In 2006 Robin Nixon started outreaching to a homeless girl in his local neighborhood. Jane Doe was a helpless starving girl living at Metro 92 bus stop in district 4 Echo Park. She had been homeless for over four years and with mental health problems, she was unable to feed herself or obtain an ID, required for most homeless shelter intake. Dennis Davis observed Robin helping the girl on a daily basis and volunteered to help. After a 2 year period of rehabilitation and care Jane Doe slowly regained her health and her story unraveled. She was on a simple bus journey from one family member to another. Off medication and disorientated she disembarked at the wrong stop. This simple error lead to her becoming lost and homeless. Now some 4 years later she had become chronically ill and chronically homeless. With daily outreach, care, and the help of agency investigations, Robin and Dennis got a positive ID on a missing presumed dead report filed 4 years prior.
The result was a phone call to a mother...
“We have found your daughter.” She is now living back with her family and a decision was made to start G.O.A.L. Advocacy...
We want to help more people
It is clear to us with our unique knowledge that we are capable of doing more, and therefore we have set our goal to grow substantially and help more homeless women.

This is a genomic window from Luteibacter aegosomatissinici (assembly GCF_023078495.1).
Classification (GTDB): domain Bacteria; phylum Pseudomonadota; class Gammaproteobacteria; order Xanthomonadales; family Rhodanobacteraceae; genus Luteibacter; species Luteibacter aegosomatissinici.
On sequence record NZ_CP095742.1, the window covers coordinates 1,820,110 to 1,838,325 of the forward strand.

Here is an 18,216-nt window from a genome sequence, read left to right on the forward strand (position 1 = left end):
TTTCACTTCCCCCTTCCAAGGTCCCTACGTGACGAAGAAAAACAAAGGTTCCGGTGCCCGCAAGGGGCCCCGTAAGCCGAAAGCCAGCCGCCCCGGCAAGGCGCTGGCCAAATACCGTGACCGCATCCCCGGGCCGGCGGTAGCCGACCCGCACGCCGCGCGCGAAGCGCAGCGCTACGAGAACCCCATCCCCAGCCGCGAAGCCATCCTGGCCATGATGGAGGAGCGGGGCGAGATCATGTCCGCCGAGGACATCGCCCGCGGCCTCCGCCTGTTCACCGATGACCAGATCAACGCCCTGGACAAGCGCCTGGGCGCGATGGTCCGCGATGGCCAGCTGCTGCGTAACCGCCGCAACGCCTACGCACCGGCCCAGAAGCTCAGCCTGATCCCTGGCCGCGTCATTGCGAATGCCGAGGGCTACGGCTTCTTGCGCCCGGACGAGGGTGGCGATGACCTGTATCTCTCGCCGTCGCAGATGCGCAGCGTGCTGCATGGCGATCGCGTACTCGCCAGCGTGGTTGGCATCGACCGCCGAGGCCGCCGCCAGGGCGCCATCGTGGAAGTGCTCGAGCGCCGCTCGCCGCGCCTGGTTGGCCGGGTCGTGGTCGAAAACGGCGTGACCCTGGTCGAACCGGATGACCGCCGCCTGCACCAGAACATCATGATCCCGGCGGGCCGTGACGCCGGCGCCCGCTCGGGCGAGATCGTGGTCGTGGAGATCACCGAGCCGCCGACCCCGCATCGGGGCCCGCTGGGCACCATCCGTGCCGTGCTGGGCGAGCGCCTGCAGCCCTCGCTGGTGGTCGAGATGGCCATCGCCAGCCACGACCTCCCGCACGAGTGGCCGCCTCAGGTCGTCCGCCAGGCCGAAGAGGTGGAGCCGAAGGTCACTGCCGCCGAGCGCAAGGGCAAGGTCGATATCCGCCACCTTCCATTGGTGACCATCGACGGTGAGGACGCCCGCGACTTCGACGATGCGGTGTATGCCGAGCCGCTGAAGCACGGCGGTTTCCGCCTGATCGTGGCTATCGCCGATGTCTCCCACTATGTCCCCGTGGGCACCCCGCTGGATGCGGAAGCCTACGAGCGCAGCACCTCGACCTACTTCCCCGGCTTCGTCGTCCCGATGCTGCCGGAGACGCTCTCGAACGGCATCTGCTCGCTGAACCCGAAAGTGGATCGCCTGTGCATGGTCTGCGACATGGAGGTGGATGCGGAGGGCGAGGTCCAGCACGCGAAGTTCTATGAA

G.O.A.L. Advocacy, now in its 11th year has put in thousands of man hours and reached out to thousands of homeless women and has saved many lives and given hope and comfort to many helpless homeless women.
Self funded by Robin Nixon and Dennis Davis a decision had to be made, continue with limited resources as we were, or use our unique knowledge to grow and help more people...
The strategy that defines G.O.A.L. Advocacy's success is direct to patient service with direct to care services and direct relationships with care providers. This unlike the governments approach or many other homeless services, cuts out the huge intermediary administration costs.
Eleven years of service has created relationships with housing administers as well as city programs and the nurses unions. This has streamlined our effectiveness and unlike most services that extend beyond their capabilities of one on one care, G.O.A.L. Advocacy follows through its case management thus creating real recovery.
The larger one size fits all approach sadly often creates a catch and release program, where the homeless are unable to sustain the rehabilitation without continued care that can take years, not weeks or months, and after an emergency hospital admission they sadly end up back on the street.
G.O.A.L. Advocacy is committed to full recovery patient management. With an efficient direct help to women and proven process, this eliminates huge administration costs. G.O.A.L. Advocacy is approximately 500% more effective than many homeless missions and government organizations that deploy a ‘one size fits all’ approach. Sadly these ineffective systems often create a brief moment of comfort only to result in a ‘catch and release’ situation where ‘good will’ results in the homeless person returning to the streets.